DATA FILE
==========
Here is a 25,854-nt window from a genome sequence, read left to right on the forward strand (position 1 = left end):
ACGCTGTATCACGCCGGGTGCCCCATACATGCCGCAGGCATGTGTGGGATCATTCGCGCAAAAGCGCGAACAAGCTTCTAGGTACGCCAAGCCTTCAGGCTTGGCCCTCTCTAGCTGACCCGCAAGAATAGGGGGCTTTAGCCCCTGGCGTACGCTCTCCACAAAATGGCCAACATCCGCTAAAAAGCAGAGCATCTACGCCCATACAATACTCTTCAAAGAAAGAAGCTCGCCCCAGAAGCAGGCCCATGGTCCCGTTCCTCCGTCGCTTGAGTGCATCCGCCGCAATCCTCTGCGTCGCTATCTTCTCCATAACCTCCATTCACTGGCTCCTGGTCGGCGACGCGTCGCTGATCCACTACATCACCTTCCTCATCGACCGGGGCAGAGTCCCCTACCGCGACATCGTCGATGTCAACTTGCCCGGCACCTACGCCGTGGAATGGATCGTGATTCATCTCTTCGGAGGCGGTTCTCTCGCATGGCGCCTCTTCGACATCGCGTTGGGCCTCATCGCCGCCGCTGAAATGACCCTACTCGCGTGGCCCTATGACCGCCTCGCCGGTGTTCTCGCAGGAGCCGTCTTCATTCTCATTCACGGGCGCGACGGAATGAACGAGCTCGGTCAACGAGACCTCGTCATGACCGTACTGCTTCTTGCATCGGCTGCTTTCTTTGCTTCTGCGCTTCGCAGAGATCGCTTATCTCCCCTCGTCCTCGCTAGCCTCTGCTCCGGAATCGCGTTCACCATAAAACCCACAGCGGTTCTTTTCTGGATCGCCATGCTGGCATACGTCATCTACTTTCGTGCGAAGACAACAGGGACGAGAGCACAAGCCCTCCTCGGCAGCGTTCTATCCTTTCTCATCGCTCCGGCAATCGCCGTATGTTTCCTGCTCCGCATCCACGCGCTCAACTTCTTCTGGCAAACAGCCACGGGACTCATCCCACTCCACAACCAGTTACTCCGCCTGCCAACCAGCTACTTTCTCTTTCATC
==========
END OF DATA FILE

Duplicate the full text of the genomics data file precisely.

Here is a 25,854-nt window from a genome sequence, read left to right on the forward strand (position 1 = left end):
ACGCTGTATCACGCCGGGTGCCCCATACATGCCGCAGGCATGTGTGGGATCATTCGCGCAAAAGCGCGAACAAGCTTCTAGGTACGCCAAGCCTTCAGGCTTGGCCCTCTCTAGCTGACCCGCAAGAATAGGGGGCTTTAGCCCCTGGCGTACGCTCTCCACAAAATGGCCAACATCCGCTAAAAAGCAGAGCATCTACGCCCATACAATACTCTTCAAAGAAAGAAGCTCGCCCCAGAAGCAGGCCCATGGTCCCGTTCCTCCGTCGCTTGAGTGCATCCGCCGCAATCCTCTGCGTCGCTATCTTCTCCATAACCTCCATTCACTGGCTCCTGGTCGGCGACGCGTCGCTGATCCACTACATCACCTTCCTCATCGACCGGGGCAGAGTCCCCTACCGCGACATCGTCGATGTCAACTTGCCCGGCACCTACGCCGTGGAATGGATCGTGATTCATCTCTTCGGAGGCGGTTCTCTCGCATGGCGCCTCTTCGACATCGCGTTGGGCCTCATCGCCGCCGCTGAAATGACCCTACTCGCGTGGCCCTATGACCGCCTCGCCGGTGTTCTCGCAGGAGCCGTCTTCATTCTCATTCACGGGCGCGACGGAATGAACGAGCTCGGTCAACGAGACCTCGTCATGACCGTACTGCTTCTTGCATCGGCTGCTTTCTTTGCTTCTGCGCTTCGCAGAGATCGCTTATCTCCCCTCGTCCTCGCTAGCCTCTGCTCCGGAATCGCGTTCACCATAAAACCCACAGCGGTTCTTTTCTGGATCGCCATGCTGGCATACGTCATCTACTTTCGTGCGAAGACAACAGGGACGAGAGCACAAGCCCTCCTCGGCAGCGTTCTATCCTTTCTCATCGCTCCGGCAATCGCCGTATGTTTCCTGCTCCGCATCCACGCGCTCAACTTCTTCTGGCAAACAGCCACGGGACTCATCCCACTCCACAACCAGTTACTCCGCCTGCCAACCAGCTACTTTCTCTTTCATC